Ankylosing Spondylitis - Symptoms
The most common early symptoms of ankylosing spondylitis include the following symptoms:
Pain and stiffness: Constant pain and stiffness in the lower back and hips is experienced for more than three months.
Bony fusion: Ankylosing spondylitis can cause an overgrowth of the bones, which may lead to abnormal joining of bones, called "bony fusion". This fusion leads to stiffness and restriction of movements.
Pain in ligaments and tendons: Spondylitis may also affect some of the ligaments and tendons that attach to the bones. This could lead to pain and stiffness of the joints.
Ankylosing spondylitis is a multi-system disease, which means the symptoms may not be limited to the joints. The patient may also experience fever, tiredness and loss of appetite.
Redness and pain in the eyes are experienced by some people with ankylosing spondylitis. In rare cases, lung and heart problems may also develop.
Five warning signs for ankylosing spondylitis:
- Unexplained pain in the lower back: Usually any back pain is better after rest. In ankylosing spondylitis, it is the opposite. Pain and stiffness are usually worse after waking up from sleep or getting up after sitting for a long time. Exercise usually increases the ordinary back pain, but in ankylosing spondylitis, the back pain is better after exercise. It is uncommon for teenagers and young people to complain of lower back pain, and that too constant pain. Teens and young adults who complain of stiffness or pain in the lower back or hips should be tested for ankylosing spondylitis.
- Having a family history of ankylosing spondylitis: The diagnosis is usually made by a detailed history of the nature of pain, the exact location and factors that increase or decrease the pain. Physical examination is done to check the restriction of movements in the painful area. Our doctors may also order tests, such as X-ray, of the painful joint. If the patient has a family history of either ankylosing spondylitis or psoriasis-related arthritis, they may have inherited the genes that put them at a greater risk for the illness.
- An unexplained pain in the heel(s), joints or chest of the patient: Instead of a back pain, some ankylosing spondylitis patients first experience pain in the heel or pain and stiffness in the joints of the wrists, ankles or other joints. Some patients’ rib bones are affected at the point where they meet the spine. This can cause tightness in the chest that makes it hard to breathe.
- The pain comes and goes, and it is gradually moving up the spine with more severity: Ankylosing spondylitis is a chronic, progressive disease. Although exercise and/or pain medications may help temporarily, the disease may gradually worsen. Symptoms may come and go, but they will not stop completely. Often, the pain spreads from the lower back up along the spine.
- The patient is relieved of the symptoms by taking pain-controlling medicines: Getting relieved of back pain with the help of common over-the-counter medicines such as ibuprofen or naproxyn do not cure ankylosing spondylitis; they provide only temporary relief from pain.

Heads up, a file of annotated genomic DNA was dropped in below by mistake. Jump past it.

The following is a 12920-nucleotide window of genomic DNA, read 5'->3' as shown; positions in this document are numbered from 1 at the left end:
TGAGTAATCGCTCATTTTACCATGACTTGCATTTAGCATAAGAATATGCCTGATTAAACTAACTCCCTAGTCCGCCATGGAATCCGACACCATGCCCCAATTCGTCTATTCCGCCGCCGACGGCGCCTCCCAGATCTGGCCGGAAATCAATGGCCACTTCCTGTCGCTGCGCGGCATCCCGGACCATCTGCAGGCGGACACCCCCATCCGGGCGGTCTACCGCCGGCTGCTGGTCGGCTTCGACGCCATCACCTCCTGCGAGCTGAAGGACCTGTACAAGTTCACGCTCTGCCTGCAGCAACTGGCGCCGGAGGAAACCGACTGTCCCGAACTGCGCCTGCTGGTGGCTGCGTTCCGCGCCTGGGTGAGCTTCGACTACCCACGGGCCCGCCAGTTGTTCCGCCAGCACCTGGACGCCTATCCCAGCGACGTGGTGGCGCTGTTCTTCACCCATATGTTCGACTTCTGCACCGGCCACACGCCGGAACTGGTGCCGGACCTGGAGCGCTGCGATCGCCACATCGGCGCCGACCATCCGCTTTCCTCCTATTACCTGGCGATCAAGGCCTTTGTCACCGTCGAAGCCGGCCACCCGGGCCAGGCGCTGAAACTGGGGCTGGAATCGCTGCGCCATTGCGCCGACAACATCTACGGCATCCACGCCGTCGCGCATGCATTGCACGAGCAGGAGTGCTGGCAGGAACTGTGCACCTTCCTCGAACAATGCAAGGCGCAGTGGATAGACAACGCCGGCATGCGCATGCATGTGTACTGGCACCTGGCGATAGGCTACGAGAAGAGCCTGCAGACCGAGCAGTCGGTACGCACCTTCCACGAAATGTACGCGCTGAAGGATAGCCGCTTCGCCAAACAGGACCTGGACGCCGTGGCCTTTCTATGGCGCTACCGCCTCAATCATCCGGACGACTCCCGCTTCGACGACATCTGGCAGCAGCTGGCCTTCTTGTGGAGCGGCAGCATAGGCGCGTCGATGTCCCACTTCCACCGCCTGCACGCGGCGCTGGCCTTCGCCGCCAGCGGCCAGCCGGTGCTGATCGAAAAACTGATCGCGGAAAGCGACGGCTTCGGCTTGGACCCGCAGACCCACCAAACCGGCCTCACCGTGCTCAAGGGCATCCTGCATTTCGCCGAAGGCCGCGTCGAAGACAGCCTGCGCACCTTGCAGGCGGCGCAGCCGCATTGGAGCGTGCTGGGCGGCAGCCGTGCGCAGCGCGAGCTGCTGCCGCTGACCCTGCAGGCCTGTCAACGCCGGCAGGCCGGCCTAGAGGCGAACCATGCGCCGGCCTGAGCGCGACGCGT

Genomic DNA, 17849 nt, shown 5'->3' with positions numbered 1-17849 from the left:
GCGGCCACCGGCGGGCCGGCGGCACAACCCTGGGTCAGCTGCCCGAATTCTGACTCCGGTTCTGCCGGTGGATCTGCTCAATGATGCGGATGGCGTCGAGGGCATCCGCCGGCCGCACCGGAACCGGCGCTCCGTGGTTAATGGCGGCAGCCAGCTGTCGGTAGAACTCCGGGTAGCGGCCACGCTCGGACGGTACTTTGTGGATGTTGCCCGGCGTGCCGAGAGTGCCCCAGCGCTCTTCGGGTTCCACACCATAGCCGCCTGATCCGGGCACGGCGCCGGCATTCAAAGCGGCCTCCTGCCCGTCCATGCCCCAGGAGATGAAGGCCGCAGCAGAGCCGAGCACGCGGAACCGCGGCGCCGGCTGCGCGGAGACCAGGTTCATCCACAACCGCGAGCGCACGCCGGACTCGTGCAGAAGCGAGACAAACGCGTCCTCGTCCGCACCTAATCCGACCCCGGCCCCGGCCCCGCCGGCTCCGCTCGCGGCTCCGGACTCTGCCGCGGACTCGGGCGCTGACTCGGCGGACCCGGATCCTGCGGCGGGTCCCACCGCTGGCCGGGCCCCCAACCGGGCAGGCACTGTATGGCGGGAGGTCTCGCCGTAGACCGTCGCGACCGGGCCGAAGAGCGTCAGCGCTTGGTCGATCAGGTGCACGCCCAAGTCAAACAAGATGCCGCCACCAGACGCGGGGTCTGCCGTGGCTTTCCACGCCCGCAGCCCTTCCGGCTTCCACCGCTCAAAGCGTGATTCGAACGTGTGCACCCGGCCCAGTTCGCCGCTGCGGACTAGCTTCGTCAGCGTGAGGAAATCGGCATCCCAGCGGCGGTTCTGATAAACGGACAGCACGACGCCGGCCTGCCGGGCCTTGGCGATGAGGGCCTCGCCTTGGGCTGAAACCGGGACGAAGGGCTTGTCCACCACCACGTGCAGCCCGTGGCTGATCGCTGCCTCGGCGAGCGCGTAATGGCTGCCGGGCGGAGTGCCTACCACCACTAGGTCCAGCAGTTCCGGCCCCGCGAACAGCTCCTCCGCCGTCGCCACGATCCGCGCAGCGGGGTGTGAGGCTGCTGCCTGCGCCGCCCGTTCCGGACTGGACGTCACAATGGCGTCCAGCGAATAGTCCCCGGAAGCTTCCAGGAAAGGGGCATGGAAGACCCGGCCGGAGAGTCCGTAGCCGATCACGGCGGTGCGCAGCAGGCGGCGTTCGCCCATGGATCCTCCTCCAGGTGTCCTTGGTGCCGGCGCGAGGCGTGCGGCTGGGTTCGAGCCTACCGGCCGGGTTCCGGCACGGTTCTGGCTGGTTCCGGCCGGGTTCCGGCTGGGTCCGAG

Our doctors will take a detailed patient medical history to understand the exact nature of pain and how it started and progressed. They will also conduct physical examinations to confirm the diagnosis.
Our doctors may also try to reproduce the pain by pressing on specific portions of the patient’s pelvis or by moving their legs into a particular position. They might also ask the patient to try to stand upright with their heels and the back of their head against a wall. The doctors will do the chest expansion measurement to see if the rib cartilages are affected, because in ankylosing spondylitis, there is an inflammation of rib cartilages leading to a restriction of the movement of the chest.
The overall points considered to diagnose ankylosing spondylitis are as follows:
- the onset is usually under 45 years of age;
- the pain persists for more than three months (i.e. it is chronic);
- the back pain and stiffness increase with rest, especially at night and early morning;the back pain and stiffness tend to reduce with physical activity and exercise;
- relief from pain from pain- relieving medicines (nonsteroidal anti-inflammatory drugs); and
- the presence of the HLA-B27 gene in the blood.
Other blood tests such as the erythrocyte sedimentation rate and the C-reactive protein are useful to confirm the inflammation of the joint. X-rays allow our doctors to check for changes in the patient’s joints and bones.
In severe cases of ankylosing spondylitis, new bone forms as part of the body's attempt to heal. This new bone gradually bridges the gap between the vertebrae and eventually fuses sections of the vertebrae together. Those parts of your spine become stiff and inflexible.
Other complications may include the following:
Eye inflammation (uveitis) -One of the most common complications of ankylosing spondylitis is the sudden onset of pain in the eyes. Should this occur, immediate medical attention is advised.
Compression fractures -Some people experience a thinning of their bones during the early stages of ankylosing spondylitis. Fractures of the bones of the spine sometimes can damage the spinal cord and the nerves that pass through the spine.
Heart problems - Ankylosing spondylitis can lead to heart problems. The inflammation of some part of the heart can change the shape of the heart and cause disturbance in it normal functioning.
The jaw - About 10%of the people with spondylitis experience inflammation of the jaw. This can be particularly causing difficulty in fully opening the mouth to eat.
The chest - In ankylosing spondylitis-related chest pains the patient is unable to practise the critical deep breathing exercises, due to stiffness in the rib joints.